In a different pan, add avocado oil and heat up over medium heat. Add chopped or minced garlic to hot oil. Fry for 15 to 30 seconds until fragrant.
Now toss the beans back in the pan with the garlic and toss them. Salt to taste. Serve hot!
👩🏽🍳FAQs for the Best Din Tai Fung Green Beans!
I have a couple of tips to make sure that your smothered garlic green beans turn out exactly the same each time!
Green beans should be stored, unwashed, in the crisper drawer of your fridge. If they came in a bag, keep them in the same bag. If not, transfer them to a reusable bag before storing them in the fridge.
Dry frying means frying in oil without any batter or breading - so the surface of the food dries out. Make sure that the green beans are fully covered and use avocado oil (or similar oil with a high smoke point).
Yes, you can, but I don't recommend it. Fresh green beans taste much better in this recipe. If you do have to use frozen green beans, you'll have to first rinse them well, then thaw and dry them completely, and skip the blanching. Or else, the water will splatter while you're frying!
Yes, you can! I suggest blanching the green beans and then air frying at 375°F for about 8 minutes. Check that the green beans are tender, and if it's still tough, then air fry for two more minutes.
Blanching the green beans makes a huge difference to the color - they are much brighter, and a tad bit tender. So, I highly recommend that you do blanch the green beans before frying!
🍴 Serving and storage suggestions
I suggest serving this dish as soon as it's done frying! I don't recommend storing this dish, or freezing this dish. It's super quick to make fresh, so I suggest doing it right as you need to serve it.
If you like this recipe, check out my other easy side recipes:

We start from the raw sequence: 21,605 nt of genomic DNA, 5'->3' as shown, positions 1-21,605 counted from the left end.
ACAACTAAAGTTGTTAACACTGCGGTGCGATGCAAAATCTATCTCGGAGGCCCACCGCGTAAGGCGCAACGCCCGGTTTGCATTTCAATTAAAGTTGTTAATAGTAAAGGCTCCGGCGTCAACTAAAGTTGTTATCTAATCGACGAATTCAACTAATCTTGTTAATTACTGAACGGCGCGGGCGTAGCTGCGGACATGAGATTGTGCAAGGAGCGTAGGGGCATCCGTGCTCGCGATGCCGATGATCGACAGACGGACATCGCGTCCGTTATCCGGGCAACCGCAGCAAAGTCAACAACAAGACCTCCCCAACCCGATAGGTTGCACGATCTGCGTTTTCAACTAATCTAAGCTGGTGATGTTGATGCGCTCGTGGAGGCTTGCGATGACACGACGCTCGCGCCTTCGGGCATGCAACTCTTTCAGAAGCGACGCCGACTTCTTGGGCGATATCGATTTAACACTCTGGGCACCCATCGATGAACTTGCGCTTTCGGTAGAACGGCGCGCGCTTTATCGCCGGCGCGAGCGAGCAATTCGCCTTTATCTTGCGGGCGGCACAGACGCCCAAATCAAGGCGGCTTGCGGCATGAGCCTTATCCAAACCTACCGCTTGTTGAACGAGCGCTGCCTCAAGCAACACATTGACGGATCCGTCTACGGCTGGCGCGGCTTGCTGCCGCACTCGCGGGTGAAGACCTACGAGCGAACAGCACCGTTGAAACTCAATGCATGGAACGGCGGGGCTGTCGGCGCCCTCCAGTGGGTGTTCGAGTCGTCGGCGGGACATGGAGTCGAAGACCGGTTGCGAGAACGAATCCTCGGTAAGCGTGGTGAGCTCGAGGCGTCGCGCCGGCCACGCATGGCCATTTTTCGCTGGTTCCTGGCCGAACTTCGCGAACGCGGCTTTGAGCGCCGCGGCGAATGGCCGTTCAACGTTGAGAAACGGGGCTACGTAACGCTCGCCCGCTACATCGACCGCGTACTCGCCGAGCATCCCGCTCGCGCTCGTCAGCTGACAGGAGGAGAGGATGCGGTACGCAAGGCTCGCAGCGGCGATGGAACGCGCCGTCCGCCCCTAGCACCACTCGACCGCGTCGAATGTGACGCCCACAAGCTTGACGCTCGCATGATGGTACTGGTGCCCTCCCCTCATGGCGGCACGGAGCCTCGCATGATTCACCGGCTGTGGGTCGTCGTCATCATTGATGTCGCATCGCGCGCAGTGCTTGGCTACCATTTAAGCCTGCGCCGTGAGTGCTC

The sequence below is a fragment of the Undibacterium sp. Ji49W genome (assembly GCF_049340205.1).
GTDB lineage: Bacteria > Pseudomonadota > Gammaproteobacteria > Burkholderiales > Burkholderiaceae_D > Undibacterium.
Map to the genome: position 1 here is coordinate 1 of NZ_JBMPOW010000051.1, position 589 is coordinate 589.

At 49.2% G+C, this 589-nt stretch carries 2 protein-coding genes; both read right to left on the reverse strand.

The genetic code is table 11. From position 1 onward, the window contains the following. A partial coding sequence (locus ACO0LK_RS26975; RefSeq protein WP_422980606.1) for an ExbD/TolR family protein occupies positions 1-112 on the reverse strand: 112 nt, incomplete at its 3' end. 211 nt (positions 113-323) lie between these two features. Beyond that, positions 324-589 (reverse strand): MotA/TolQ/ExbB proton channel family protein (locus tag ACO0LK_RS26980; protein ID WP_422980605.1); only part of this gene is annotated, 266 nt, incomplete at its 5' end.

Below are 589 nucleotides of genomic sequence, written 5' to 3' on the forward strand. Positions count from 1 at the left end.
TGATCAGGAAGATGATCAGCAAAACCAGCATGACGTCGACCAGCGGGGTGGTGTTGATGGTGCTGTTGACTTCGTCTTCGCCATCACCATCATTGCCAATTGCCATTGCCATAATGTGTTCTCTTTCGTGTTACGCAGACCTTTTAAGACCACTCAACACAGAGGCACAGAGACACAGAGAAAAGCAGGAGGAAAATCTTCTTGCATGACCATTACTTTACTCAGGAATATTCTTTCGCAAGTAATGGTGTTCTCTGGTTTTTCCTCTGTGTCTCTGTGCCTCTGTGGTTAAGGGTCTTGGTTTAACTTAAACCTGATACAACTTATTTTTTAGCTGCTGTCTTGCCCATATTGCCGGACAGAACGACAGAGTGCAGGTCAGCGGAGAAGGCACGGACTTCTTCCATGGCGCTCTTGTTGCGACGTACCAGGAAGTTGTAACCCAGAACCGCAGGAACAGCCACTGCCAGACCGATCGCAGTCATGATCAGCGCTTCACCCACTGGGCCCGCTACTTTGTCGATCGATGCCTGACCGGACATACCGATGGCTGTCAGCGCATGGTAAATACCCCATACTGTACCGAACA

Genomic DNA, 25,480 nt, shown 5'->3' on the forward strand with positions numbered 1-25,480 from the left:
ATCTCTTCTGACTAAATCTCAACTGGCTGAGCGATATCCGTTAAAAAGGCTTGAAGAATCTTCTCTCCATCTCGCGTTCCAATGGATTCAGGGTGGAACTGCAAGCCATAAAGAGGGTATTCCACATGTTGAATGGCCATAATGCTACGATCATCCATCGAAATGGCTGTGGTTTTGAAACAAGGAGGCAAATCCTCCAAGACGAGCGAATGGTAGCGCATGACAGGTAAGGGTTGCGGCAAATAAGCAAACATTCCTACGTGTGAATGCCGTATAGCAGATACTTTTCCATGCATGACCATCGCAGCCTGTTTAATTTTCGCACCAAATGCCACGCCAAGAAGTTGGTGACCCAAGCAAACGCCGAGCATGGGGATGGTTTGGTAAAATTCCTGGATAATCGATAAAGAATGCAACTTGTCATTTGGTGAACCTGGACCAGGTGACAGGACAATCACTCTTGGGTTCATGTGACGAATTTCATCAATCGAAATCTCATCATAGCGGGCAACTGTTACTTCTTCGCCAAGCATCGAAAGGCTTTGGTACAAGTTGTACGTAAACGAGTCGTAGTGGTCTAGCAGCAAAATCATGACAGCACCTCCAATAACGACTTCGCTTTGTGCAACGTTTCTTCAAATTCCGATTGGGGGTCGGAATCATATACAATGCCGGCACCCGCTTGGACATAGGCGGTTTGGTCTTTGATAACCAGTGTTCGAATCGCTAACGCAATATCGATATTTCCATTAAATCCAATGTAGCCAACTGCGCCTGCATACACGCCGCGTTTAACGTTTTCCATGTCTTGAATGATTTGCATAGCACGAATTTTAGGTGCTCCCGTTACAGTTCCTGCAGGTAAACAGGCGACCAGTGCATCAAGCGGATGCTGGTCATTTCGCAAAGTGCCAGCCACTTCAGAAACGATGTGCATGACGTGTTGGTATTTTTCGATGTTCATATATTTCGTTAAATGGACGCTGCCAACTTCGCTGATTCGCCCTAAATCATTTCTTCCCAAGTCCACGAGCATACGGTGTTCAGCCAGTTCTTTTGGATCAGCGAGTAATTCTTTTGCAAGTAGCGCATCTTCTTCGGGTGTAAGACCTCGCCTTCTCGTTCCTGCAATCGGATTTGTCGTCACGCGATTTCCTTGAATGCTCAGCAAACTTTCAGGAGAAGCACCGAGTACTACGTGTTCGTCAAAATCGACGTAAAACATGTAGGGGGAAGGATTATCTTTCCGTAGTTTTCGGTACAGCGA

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Smothered Garlic Green Beans
- 4 cups green beans, ends trimmed and halved
- 8 cloves garlic, minced
- 6 tablespoons avocado oil, divided
- ¼ teaspoon salt
- Blanch 4 cups of green beans in boiling water (15-20 seconds) and then shock them by placing them in ice water to stop cooking. Then, pat them dry with a paper towel thoroughly after the ice bath!Note: If you don't dry properly, the water could splatter in the oil - this can be dangerous. So please make sure to dry properly!
- Heat a small saucepan or wok (smaller is better because you’ll want to deep fry the green beans). Add ⅓ cup of oil or as much as needed to completely cover the beans. Heat to 350F and then drop the beans in there. It should bubble and fry immediately. Fry for 30 - 60 seconds until they are blistered. Drop them on a rack lined with a paper towel to absorb excess oil.
- In a different pan, add ½ to 1 tablespoon of avocado oil and then add minced or chopped garlic to the hot oil. Fry them up for 15 to 30 seconds until fragrant.
- Now toss the beans back in the pan with the garlic and toss them. Salt to taste. Serve hot!
- Make sure you wash and dry the green beans well. Otherwise, the water in the water in the green beans will splatter when it hits the hot oil.
- Fry them in batches! You don't want to overcrowd since that reduces the oil temperature. This, in turn, will result in oily beans. No one wants that!